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sci-fi | John McDonald

sci-fi

Predestination

September 6, 2014

If you haven’t seen enough of Ethan Hawke in Boyhood, he reappears – and disappears, and reappears – in Presdestination, the third feature by identical twins, Michael and Peter Spierig, who were born in Germany but raised in Brisbane. The film is based on Robert A. Heinlein’s All You Zombies (1959), a short story about … More


Lucy

August 16, 2014

“The average person uses 10% of their brain capacity,” reads the tag line for Luc Besson’s science fiction thriller, Lucy, “Today she will hit 100%.” It’s tempting to explore some variations on a theme: “The average person uses 10% of their brain capacity, but Luc Besson makes motion pictures using only a fraction of this … More


Under the Skin

May 31, 2014

Michel Faber’s novel, Under the Skin (2000), was that rarest of beasts: a science fiction story with real literary merit. I say that as a reader who has dipped into science fiction for decades and identified only a handful of authors – notably Philip K. Dick and Stanislaw Lem – that ever made me feel … More


Godzilla

May 24, 2014

When Godzilla rose out of the ocean in 1954 and proceeded to trash Tokyo, no-one could have foreseen that he would still be wreaking havoc 60 years later. The durability of the “king of the monsters” owes something to the personality he developed in the 1960s, and something to his connections with nuclear energy, which … More


The Zero Theorem

May 17, 2014

After cutting his teeth with Monty Python’s Flying Circus, Terry Gilliam is habitually viewed as a maker of dark, fantastic comedies. The truth is that he makes essentially bleak films festooned with comic touches, like Rococo decorations on a coffin. The Zero Theorem has been mooted as the third part of a dystopian trilogy, along … More


Transcendence

May 3, 2014

With poor attendences in the United States and disastrous reviews, Wally Pfister’s Transcendence is set to be the biggest hi-tech, mega-budget, sci-fi flop since After Earth, last year’s misbegotten star vehicle for Will Smith and son. It’s not an entirely fair comparison because Transcendence is a much better film. Its failure is not due to … More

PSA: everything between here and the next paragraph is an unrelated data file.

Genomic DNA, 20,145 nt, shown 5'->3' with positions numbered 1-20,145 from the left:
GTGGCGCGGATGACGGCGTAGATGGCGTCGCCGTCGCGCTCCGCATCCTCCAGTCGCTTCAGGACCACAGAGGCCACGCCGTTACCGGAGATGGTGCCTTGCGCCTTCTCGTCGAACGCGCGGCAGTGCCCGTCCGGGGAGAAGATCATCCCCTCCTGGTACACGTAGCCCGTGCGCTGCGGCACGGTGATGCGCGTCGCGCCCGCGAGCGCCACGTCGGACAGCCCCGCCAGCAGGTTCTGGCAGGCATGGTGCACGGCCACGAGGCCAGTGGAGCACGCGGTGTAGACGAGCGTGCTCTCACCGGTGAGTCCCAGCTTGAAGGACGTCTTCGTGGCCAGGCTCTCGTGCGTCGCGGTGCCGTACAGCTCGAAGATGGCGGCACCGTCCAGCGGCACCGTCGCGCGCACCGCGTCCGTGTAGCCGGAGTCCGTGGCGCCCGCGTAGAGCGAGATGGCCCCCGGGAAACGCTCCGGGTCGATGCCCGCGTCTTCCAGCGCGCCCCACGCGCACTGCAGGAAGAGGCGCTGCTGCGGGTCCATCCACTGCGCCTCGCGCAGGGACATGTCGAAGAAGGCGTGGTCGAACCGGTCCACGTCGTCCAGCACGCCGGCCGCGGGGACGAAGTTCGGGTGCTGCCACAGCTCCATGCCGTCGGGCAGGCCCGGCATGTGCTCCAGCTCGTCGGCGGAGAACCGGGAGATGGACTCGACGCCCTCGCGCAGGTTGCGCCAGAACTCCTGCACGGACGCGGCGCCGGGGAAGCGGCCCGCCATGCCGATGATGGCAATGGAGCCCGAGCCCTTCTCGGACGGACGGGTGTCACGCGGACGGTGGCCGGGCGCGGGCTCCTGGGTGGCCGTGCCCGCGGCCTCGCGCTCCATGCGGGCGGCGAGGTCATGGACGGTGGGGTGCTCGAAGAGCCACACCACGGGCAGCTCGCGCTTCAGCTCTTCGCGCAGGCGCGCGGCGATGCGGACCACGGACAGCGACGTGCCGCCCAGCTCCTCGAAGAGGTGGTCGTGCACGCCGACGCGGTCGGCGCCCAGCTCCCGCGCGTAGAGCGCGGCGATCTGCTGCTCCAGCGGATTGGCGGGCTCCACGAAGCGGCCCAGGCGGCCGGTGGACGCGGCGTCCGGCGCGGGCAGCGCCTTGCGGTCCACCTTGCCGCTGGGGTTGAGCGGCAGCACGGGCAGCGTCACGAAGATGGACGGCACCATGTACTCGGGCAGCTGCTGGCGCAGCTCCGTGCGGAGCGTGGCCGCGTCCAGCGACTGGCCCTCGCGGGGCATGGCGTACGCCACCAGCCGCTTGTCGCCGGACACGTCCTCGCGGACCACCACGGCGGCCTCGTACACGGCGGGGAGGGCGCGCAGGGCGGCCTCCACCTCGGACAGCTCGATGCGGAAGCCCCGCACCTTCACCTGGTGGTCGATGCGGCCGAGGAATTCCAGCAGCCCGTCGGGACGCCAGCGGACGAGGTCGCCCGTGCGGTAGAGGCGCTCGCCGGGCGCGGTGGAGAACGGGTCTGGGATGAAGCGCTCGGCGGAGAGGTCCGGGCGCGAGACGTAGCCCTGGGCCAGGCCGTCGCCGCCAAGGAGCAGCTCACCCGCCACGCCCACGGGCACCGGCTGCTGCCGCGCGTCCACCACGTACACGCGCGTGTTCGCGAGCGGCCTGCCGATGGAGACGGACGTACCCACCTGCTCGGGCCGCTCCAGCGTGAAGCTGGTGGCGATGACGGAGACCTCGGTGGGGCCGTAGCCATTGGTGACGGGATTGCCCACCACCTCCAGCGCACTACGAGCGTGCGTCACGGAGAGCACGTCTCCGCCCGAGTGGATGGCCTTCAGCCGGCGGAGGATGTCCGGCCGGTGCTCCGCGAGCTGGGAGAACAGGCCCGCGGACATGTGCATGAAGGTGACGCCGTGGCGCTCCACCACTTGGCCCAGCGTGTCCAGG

Divergent

April 12, 2014

After spending a couple of hours at The Grand Budapest Hotel any other movie might seem humdrum. Neil Burger’s Divergent has the bigger problem of standing directly in the shadow of The Hunger Games, already an established franchise in the lucrative Young Adult market. I’m beginning to feel I’ve been wasting my life writing film … More


RoboCop

February 22, 2014

RoboCop redux generates seriously diminished expectations. How could one expect anything but a travesty of Paul Verhoeven’s original RoboCop of 1987? The big budget remake of Verhoeven’s Total Recall was possibly the most execrable Hollywood production of 2012, so one could only brace for the worst. It is with relief and surprise that I can … More


The Hunger Games: Catching Fire

November 23, 2013

Panem et Circenses was the Roman formula for keeping the population happy. In Suzanne Collins’s Hunger Games novels, Panem (bread) is the name of the dystopian society in which the story is set. The circuses are the Games themselves, in which a boy and a girl from each district are chosen by lottery to partake … More


What Maisie Knew & Elysium (+ film festivals)

August 24, 2013

When Henry James published What Maisie Knew in 1897, the straight-laced mores of the Victorian era were already beginning to unravel. The Edwardian period would be more permissive, more prepared to confront social and sexual issues that had previously been taboo. James had a talent for describing scenes of great moral complexity without condoning deviations … More